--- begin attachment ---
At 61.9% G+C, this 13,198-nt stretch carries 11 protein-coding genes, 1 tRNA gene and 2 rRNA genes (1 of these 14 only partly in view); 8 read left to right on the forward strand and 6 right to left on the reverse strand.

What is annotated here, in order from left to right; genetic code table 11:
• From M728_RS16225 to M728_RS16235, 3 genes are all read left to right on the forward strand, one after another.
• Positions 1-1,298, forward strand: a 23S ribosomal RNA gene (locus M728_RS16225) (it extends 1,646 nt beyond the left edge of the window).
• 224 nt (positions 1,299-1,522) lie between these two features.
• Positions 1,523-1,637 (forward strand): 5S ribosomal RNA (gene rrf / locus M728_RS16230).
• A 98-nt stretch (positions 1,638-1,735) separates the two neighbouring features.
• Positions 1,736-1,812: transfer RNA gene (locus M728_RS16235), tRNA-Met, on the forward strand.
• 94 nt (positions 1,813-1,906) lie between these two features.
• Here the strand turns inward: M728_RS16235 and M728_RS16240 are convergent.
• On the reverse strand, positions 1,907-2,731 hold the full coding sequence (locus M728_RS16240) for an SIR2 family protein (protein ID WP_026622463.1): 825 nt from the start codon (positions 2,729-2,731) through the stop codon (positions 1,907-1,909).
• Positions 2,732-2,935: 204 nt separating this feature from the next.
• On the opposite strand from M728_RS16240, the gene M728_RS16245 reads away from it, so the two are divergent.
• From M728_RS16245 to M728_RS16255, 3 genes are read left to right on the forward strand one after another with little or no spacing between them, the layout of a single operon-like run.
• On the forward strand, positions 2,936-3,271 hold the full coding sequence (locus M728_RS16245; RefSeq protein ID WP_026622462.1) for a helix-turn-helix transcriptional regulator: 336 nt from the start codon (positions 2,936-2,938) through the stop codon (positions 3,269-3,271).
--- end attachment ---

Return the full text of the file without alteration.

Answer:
At 61.9% G+C, this 13,198-nt stretch carries 11 protein-coding genes, 1 tRNA gene and 2 rRNA genes (1 of these 14 only partly in view); 8 read left to right on the forward strand and 6 right to left on the reverse strand.

What is annotated here, in order from left to right; genetic code table 11:
• From M728_RS16225 to M728_RS16235, 3 genes are all read left to right on the forward strand, one after another.
• Positions 1-1,298, forward strand: a 23S ribosomal RNA gene (locus M728_RS16225) (it extends 1,646 nt beyond the left edge of the window).
• 224 nt (positions 1,299-1,522) lie between these two features.
• Positions 1,523-1,637 (forward strand): 5S ribosomal RNA (gene rrf / locus M728_RS16230).
• A 98-nt stretch (positions 1,638-1,735) separates the two neighbouring features.
• Positions 1,736-1,812: transfer RNA gene (locus M728_RS16235), tRNA-Met, on the forward strand.
• 94 nt (positions 1,813-1,906) lie between these two features.
• Here the strand turns inward: M728_RS16235 and M728_RS16240 are convergent.
• On the reverse strand, positions 1,907-2,731 hold the full coding sequence (locus M728_RS16240) for an SIR2 family protein (protein ID WP_026622463.1): 825 nt from the start codon (positions 2,729-2,731) through the stop codon (positions 1,907-1,909).
• Positions 2,732-2,935: 204 nt separating this feature from the next.
• On the opposite strand from M728_RS16240, the gene M728_RS16245 reads away from it, so the two are divergent.
• From M728_RS16245 to M728_RS16255, 3 genes are read left to right on the forward strand one after another with little or no spacing between them, the layout of a single operon-like run.
• On the forward strand, positions 2,936-3,271 hold the full coding sequence (locus M728_RS16245; RefSeq protein ID WP_026622462.1) for a helix-turn-helix transcriptional regulator: 336 nt from the start codon (positions 2,936-2,938) through the stop codon (positions 3,269-3,271).